In other words, you’d expect the concentration to remain above the level found in convalescents for at least 6 months.
So there’s a partial answer to our question: engineer the antibody to have a longer half-life, and then dose it really high so after a couple half-lives it’s still at an effective level. Sophisticated antibody engineering and brute-force dosing.
The second paper covers rather similar ground, so I won’t drag you through all of it.
But there are 2 particular sub-figures I want to highlight, which tell us (a) what antibody levels seem to be sufficient to neutralize the virus, and (b) how long antibody levels can be kept above that. These are Figures 1D and 2B in the paper, shown here.
- Figure 1D tells us that the EC50 (concentration at which you get half the maximum effect) is 10 - 30 ng/ml, depending on which antibody you’re discussing. But by the time you get up to 1000 ng/ml = 1μg/ml you’re getting a full kill. That’s a level high enough to eliminate the virus, more or less completely, if humans can stand that level.
- Figure 2B tells us the lifetime of these antibodies. It looks like the initial doses were around 1,000 - 10,000 μg/ml, and declined to 500 - 1,000 μg/ml after 2 months. That is, absolutely monstrously effective levels (starting at 1000x - 10,000x the 100% kill dose seen above!) were sustained for months.
Now I can begin to see that it makes sense that this thing works: very high doses are well tolerated, and the half-life is long enough to give 6 months of immunity.
But… but… but! How exactly did they get the antibodies to have such amazingly long half-lives?! Following the references in their bibliographies led us to 3 papers (actually more, I just ran out of energy at 3) from 2002 - 2013 on this subject.   
It appears there’s a thing called the “YTE substitution”, which in the usual protein mutation notation makes the triple substitution M252Y/S254T/T256E (hence YTE). This was found to extend dramatically the half-life of antibodies, by 2-4x. Since these are somewhat older papers, they were of course done with antibodies that had nothing to do with SARS-CoV2. The discovery with Evusheld was that the technique carried over to SARS-CoV2.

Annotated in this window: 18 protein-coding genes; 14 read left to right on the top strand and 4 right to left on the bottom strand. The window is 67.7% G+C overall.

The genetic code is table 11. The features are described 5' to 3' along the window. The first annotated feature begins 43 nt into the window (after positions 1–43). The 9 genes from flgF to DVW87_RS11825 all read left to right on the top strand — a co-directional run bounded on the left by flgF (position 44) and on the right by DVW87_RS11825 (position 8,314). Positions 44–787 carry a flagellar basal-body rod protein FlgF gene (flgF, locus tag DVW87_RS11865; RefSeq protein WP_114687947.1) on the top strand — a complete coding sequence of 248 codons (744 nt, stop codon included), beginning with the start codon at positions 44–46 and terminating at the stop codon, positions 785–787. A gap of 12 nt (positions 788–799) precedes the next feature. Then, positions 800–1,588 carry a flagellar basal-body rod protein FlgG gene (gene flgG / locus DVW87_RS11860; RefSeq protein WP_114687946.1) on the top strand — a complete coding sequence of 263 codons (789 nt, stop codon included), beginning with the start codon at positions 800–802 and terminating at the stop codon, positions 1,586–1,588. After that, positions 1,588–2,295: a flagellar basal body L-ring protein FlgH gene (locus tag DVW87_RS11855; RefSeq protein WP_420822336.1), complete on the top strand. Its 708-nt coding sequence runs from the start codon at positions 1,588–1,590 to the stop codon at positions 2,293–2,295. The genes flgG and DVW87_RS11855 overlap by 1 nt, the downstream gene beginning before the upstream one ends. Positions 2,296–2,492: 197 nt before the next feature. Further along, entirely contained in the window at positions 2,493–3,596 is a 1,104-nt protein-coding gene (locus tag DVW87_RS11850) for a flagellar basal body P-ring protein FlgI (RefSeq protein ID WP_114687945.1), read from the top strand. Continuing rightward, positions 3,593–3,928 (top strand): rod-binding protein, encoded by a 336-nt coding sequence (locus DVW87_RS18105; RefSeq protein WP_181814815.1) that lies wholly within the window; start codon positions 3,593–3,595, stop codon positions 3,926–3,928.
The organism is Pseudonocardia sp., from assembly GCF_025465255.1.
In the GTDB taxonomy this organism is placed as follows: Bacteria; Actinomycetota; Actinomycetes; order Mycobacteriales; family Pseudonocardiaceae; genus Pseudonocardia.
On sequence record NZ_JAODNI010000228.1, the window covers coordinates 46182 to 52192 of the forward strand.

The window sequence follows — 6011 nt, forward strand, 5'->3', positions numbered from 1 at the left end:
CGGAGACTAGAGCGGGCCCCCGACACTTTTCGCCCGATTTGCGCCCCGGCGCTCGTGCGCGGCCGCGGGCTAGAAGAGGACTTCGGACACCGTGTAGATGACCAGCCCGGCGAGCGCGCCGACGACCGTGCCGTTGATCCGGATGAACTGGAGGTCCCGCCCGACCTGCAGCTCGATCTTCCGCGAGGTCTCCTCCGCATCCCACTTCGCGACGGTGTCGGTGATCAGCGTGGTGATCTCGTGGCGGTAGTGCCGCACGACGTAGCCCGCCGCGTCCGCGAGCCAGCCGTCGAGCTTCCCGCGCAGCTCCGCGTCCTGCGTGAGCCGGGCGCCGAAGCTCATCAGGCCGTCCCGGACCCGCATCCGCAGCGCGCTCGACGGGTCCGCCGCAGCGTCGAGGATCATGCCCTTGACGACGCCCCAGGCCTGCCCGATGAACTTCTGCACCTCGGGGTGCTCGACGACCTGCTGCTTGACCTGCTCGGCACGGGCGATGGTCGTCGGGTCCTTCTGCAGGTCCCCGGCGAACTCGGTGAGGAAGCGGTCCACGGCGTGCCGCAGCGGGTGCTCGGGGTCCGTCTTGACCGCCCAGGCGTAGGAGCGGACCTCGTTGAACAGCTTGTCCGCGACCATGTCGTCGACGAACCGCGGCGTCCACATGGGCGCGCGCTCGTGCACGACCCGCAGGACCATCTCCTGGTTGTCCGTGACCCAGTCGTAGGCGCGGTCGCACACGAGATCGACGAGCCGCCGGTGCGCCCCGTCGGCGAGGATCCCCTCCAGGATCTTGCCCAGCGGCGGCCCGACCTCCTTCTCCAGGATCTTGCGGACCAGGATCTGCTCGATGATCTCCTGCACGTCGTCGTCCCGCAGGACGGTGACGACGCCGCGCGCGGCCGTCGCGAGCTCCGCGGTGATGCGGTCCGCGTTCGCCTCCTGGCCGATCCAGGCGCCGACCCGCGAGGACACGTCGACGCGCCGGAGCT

Everybody points back to the Dall’Acqua papers as the source of this magic. But a quick read-through was maddening: although the results were described, they were not motivated. How in the world did anybody think to try that?! I’m mystified.
The Weekend Conclusion… and Some Remaining Puzzles
So the answer to our question of “how can it possibly work?!” seems to be, at the surface level:
- The YTE modification is known to increase antibody half-life in the body, in this case around 90 days.
- They administer it at very high levels, maybe 6x - 22x what is required, so after 2 half-lives (180 days) it’s still well above prevention-effective levels.
But there are still some questions that bother me:
- How was the YTE substitution discovered? They weren’t just messing about by chance!
- How does the YTE substitution work? What exactly is the physics of why antibodies with this triple substitution live so long?
- Why isn’t this substitution done for every antibody infusion? For example, if we take bebtelovimab, the antibody infusion still in use to treat COVID-19 Omicron, would it be better if we did the YTE substitution to it?
So we learned something… and we also learned how little we know.
A typical day in science.
Notes & References
1: Weekend Editor, “FDA Grants EUA to AstraZeneca’s Evusheld for COVID-19 Prevention”, Some Weekend Reading blog, 2021-Dec-09. ↩
2: MJ Levin, et al., “Intramuscular AZD7442 (Tixagevimab–Cilgavimab) for Prevention of Covid-19”, N Engl Jnl Med, 2022-Apr-20. DOI: 10.1056/NEJMoa2116620. ↩
3: Y-M Loo, et al., “The SARS-CoV-2 monoclonal antibody combination, AZD7442, is protective in nonhuman primates and has an extended half-life inhumans”, Sci Transl Med 14, eabl8124, 2022-Mar-09. DOI: 10.1126/scitranslmed.abl8124. ↩
4: Weekend Editor, “Script to asses efficacy and 95% CL using binomial confidence intervals”, Some Weekend Reading blog, 2021-Nov-12. ↩
5: GJ Robbie, et al., “A Novel Investigational Fc-Modified Humanized Monoclonal Antibody, Motavizumab-YTE, Has an Extended Half-Life in Healthy Adults”, Antimicrob Agents Chemother 57:12, 6147-6153, 2013-Dec. DOI: 10.1128/AAC.01285-13. ↩
6: WF Dall’Acqua, et al., “Properties of Human IgG1s Engineered for Enhanced Binding to the Neonatal Fc Receptor (FcRn)”, Jnl Biol Chem 281:33, 23514-23524, 2006-Aug-18. DOI: 10.1074/jbc.M604292200. ↩
7: WF Dall’Acqua, et al., “Increasing the Affinity of a Human IgG1 for the Neonatal Fc Receptor: Biological Consequences”, Jnl Immunol 169:9, 5171-5180, 2002-Nov-01. DOI: 10.4049/jimmunol.169.9.5171. ↩